Let’s define the terms that make up your income statement.

1. Revenues: The Topline of Your Business

Revenue is called the “top line” because it is listed at the top of the income statement. Revenue will list the line items of cash inflow from primary operations and total it up before any costs are subtracted.

Types of revenue include the following:

  • Sales Revenue: This is income from selling goods or delivering services. For a retailer, it might be sales from clothing, while for a consultant, it’s fees earned from providing advice.
  • Interest Revenue: Businesses that have investments or significant amounts in high-interest accounts might earn income in the form of interest.
  • Other Revenues: Some businesses might have secondary ways of earning, like franchising fees, royalties, or licensing.

2. Expenses: The Cost of Doing Business

Expenses are the costs of running the business as you generate revenue. Everything you spend on generating revenue and maintaining business operations is listed as expenses.

  • Cost of Goods Sold (COGS): Direct costs attributable to the production of the goods a company sells. This includes the cost of raw materials and the direct labor for production.
  • Operating Expenses: These are the costs not directly tied to making a product or performing a service. They can include rent, employee pay, utilities, marketing, and depreciation.
  • Interest Expense: Cost incurred on any borrowings – bonds issued, loans secured, or any other form of financial leverage.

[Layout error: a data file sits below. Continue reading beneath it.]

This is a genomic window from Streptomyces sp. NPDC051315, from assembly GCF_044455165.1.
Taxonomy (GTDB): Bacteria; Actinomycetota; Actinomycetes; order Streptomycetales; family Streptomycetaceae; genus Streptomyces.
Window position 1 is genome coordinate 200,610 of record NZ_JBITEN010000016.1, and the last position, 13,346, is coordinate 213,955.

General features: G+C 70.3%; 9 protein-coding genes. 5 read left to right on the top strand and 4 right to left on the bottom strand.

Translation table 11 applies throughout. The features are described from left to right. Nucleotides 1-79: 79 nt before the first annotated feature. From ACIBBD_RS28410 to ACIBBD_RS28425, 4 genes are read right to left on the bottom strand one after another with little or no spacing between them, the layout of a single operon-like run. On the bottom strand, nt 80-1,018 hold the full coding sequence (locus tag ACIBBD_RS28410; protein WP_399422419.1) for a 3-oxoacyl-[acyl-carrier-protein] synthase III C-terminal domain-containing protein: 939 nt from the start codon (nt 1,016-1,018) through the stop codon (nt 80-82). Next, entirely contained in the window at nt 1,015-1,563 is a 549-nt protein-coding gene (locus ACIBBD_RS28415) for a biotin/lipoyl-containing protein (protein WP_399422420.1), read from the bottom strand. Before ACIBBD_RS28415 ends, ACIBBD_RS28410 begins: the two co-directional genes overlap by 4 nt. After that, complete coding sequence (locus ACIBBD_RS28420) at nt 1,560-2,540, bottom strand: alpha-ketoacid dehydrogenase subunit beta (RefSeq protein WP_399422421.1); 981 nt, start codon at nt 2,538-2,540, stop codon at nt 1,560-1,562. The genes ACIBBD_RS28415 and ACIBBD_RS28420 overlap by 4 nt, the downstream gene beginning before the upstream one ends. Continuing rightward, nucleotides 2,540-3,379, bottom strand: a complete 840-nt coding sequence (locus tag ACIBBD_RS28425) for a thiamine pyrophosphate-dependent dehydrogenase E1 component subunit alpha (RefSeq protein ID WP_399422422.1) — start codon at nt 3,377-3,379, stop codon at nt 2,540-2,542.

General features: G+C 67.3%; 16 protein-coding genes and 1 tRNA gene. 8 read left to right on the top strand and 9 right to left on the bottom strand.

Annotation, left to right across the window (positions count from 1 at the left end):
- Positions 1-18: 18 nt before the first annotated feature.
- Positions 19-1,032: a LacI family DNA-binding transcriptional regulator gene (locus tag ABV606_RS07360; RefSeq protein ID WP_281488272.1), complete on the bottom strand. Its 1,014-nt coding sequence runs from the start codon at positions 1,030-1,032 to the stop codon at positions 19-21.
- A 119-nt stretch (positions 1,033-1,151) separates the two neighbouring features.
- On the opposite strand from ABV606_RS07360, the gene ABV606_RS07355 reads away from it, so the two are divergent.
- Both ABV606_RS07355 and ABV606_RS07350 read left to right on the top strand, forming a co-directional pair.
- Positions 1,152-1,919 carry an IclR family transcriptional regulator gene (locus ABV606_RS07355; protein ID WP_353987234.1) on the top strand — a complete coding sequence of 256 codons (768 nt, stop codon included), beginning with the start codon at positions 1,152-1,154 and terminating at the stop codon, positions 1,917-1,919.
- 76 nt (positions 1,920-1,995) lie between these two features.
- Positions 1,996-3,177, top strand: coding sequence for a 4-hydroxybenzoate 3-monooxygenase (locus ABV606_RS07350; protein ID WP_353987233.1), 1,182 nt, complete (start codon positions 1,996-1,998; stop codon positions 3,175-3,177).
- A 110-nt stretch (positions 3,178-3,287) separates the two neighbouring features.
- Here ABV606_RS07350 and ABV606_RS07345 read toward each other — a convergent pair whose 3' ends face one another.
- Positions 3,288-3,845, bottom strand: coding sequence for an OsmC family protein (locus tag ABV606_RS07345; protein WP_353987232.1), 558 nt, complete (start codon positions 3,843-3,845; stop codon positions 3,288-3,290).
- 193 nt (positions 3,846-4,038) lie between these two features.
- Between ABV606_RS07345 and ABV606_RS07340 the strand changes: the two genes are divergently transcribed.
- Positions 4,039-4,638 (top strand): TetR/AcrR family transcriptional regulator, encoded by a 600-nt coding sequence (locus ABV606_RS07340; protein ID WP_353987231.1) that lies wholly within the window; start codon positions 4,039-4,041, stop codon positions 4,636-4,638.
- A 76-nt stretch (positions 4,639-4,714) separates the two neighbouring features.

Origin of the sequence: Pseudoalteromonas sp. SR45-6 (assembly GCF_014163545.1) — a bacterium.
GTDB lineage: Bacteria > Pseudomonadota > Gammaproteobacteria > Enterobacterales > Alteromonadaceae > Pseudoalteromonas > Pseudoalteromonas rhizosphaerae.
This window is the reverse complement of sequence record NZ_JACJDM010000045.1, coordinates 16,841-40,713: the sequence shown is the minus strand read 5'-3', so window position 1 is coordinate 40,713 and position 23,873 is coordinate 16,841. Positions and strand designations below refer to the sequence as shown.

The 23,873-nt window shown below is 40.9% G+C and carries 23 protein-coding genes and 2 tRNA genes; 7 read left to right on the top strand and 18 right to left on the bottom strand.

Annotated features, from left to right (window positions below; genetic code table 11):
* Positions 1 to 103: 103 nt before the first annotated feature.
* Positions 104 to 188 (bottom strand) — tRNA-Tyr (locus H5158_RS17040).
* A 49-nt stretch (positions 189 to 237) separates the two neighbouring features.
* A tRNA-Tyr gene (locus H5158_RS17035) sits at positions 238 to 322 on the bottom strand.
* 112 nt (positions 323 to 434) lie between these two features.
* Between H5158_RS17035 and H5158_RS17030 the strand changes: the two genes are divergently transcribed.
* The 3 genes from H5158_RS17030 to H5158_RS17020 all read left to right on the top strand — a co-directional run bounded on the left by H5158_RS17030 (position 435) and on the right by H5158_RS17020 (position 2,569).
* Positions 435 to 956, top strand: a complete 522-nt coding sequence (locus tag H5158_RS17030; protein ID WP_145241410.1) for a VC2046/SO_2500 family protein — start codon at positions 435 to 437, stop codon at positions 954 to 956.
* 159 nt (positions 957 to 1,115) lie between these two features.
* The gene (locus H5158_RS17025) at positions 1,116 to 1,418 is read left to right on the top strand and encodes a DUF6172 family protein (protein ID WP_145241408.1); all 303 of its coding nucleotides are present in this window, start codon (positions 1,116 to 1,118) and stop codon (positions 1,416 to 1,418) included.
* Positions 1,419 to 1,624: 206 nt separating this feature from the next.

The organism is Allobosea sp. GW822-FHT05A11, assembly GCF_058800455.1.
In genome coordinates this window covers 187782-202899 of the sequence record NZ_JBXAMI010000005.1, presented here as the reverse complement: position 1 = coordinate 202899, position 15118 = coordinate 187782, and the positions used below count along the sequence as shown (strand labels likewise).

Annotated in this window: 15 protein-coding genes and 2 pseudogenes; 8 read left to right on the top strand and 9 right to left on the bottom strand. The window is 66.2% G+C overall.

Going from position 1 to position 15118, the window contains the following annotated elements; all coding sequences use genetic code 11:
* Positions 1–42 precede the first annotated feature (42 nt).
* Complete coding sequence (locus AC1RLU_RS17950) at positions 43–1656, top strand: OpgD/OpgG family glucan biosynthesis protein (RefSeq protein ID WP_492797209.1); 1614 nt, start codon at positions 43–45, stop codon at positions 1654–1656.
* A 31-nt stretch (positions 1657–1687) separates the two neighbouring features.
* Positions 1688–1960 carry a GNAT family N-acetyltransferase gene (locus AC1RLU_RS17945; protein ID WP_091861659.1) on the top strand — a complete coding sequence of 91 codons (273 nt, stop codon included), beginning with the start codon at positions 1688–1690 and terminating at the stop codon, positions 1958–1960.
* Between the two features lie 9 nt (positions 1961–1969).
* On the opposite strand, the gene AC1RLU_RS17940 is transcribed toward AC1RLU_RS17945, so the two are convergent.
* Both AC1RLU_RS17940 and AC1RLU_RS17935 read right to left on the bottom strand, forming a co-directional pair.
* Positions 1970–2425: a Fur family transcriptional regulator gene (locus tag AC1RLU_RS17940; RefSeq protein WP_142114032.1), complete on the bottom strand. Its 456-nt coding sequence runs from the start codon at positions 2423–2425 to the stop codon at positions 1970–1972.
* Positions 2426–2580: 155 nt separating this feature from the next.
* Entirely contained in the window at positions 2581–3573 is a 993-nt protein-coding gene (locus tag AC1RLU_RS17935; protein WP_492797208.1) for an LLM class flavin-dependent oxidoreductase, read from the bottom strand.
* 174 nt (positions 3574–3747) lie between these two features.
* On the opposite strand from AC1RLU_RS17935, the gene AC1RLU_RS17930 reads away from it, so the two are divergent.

• Taxes: Income taxes that the business must pay to the government.

3. Net Income: The Financial Health Indicator

Net income is the bottom line. It indicated the company’s profitability over a period of time. After all expenses, including taxes, are accounted for, we arrive at the net income. If this number is positive, the company has made a profit. If negative, it’s a loss.

Why Are These Statements Crucial?

Here are three scenarios where you’ll need a strong understanding of your balance sheets and income statements:

  • For Business Growth: Understanding these statements provides insight into what’s working in your business and where improvements are needed. It helps make informed decisions about investments, cost-cutting, and growth strategies.
  • For Securing Financing: Financing companies rely on these financial statements to assess the health of a business. They provide a clear picture of your business’s ability to repay loans and funding.
  • For Stakeholders: Investors, partners, and even potential buyers might want a peek into these statements to evaluate the worth and performance of your business.


If these terms and concepts are new to you, don’t worry—they’ll soon become second nature. Keep your finances up to date, use an intuitive bookkeeping software, and just keep reviewing them on a regular basis. You’ve got this!

At Biz2Credit, we’re committed to helping business owners navigate the financial aspects of their businesses. Remember, understanding your financials is not just about securing the right funding; it’s about ensuring your business’s long-term success and growth.

Learn about the Biz2Credit financing process